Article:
If the sunspots are an index of some solar activity so far reaching as to affect our climate and vegetation, it is well to note very briefly their appearance and the suggested causes of their periodic character.
Appearance — At first view sunspots are small black areas appearing from time to time on the sun. In actual size they vary from a few hundred miles in diameter to more than a hundred thousand. Rarely seen by the naked eye, the vast majority are only discovered through the telescope; hence it was only after the invention of that instrument that records of them were kept and their nature investigated. As Hale (1908) has found, they are cooling places; they merely look black by contrast with their more intensely bright background. His remarkable photographs show that they often have a rotation about their own center. They usually come in groups between latitude 5° and 25° in each hemisphere of the sun and are almost continuously changing in small details. Their life is usually less than one rotation of the sun.
Schwabe in 1851 announced their periodic character with maxima every 11 years. During sunspot maximum a small telescope will show 5 to 20 spots, but during the minimum one may search for weeks without finding a spot that can be certainly recognized. Records of the numbers of spots were specially collected by Wolf for many years and later by Wolfer of Zurich. At the present day many observatories are taking daily photographs of them. The term relative sunspot number was invented to convey an idea of the average number of spots visible at any one time under favorable circumstances. The number actually counted receives a simple correction for unfavorable weather or small telescope, so that the published numbers shall be as nearly standard as possible.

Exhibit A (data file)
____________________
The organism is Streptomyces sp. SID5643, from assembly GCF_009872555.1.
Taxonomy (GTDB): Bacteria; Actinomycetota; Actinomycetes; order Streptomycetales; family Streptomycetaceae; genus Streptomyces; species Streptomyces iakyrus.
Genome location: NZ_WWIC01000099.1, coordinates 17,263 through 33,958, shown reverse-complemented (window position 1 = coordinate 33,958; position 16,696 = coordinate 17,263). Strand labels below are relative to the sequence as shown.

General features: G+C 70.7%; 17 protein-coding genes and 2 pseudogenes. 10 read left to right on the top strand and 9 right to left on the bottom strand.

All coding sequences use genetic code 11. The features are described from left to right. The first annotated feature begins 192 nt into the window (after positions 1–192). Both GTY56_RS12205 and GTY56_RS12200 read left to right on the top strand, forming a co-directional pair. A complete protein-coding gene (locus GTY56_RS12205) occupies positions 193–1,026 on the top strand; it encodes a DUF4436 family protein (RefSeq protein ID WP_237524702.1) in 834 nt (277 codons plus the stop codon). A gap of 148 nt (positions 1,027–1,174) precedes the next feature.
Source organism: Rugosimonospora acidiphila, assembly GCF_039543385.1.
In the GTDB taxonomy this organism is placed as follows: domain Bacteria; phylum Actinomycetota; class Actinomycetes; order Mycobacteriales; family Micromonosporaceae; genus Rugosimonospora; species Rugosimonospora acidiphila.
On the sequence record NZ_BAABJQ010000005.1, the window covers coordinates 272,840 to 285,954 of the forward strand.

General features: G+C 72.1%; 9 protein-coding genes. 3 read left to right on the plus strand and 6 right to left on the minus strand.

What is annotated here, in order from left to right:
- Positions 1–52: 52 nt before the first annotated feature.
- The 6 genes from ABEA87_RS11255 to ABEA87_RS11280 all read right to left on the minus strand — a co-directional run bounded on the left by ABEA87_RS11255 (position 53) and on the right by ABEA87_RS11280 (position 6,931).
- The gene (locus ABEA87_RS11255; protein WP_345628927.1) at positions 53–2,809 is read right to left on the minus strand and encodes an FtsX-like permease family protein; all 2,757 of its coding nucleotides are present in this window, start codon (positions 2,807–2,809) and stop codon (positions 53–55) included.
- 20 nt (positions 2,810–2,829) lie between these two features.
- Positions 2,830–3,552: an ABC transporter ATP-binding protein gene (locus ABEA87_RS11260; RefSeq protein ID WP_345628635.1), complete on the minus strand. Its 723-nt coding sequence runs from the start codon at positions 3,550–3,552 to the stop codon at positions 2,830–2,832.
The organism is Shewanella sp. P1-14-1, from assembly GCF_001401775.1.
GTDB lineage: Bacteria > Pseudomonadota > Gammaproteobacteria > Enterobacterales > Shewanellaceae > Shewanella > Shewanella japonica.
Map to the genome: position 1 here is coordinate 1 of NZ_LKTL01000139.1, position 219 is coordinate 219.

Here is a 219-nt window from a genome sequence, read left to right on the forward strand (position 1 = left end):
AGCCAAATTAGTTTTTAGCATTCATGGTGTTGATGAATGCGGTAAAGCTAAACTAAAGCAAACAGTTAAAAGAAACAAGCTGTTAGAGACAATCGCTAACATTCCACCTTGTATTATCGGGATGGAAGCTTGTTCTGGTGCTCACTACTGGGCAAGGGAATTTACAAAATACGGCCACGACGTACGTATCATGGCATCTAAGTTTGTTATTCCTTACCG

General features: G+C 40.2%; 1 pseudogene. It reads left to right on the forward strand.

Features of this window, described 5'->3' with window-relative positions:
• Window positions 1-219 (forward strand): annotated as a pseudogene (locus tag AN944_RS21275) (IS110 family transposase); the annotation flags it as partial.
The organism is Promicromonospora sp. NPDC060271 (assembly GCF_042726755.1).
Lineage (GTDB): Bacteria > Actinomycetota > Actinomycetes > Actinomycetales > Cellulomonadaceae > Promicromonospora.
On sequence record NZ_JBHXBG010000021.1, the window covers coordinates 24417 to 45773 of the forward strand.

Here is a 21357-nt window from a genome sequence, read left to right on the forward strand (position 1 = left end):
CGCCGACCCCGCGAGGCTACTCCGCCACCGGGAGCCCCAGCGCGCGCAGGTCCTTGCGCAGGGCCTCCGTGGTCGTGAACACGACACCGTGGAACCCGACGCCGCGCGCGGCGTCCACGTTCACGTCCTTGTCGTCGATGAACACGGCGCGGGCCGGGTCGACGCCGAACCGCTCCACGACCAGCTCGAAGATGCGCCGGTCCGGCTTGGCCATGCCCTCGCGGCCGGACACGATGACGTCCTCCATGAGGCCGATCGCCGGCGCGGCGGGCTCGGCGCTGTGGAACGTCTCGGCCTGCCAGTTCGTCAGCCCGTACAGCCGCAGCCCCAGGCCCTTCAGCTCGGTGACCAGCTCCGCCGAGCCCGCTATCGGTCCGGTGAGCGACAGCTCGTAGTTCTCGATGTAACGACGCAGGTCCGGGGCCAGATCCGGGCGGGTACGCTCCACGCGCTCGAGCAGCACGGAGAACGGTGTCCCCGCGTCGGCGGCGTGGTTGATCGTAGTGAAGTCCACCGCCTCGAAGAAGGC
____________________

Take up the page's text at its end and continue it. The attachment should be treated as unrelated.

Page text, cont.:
While the spot appears black and may possibly be sinking into the sun, it is usually attended by intensely bright areas or faculæ and even by prominences which are often violently explosive, ejecting matter hundreds of thousands of miles from the sun's surface. Thus the sunspot maximum indicates increased activity at the surface of the sun, which, according to Abbot (1913 and l9132), is actually sending us increased heat radiation. During the maximum the magnetic condition of the earth is profoundly affected, as evidenced by northern lights, magnetic storms, earth currents, and variations of the earth's magnetic constants. This relation to the earth's magnetism has been recognized from the first discovery of the periodicity of sunspots. But the effect of the change of solar radiation on climate and ordinary weather elements is more obscure. General effects on climatic conditions have been admitted as probable by Penck (1914), but in general the great weight of opinion has been against a traceable effect of solar activity on weather or climate.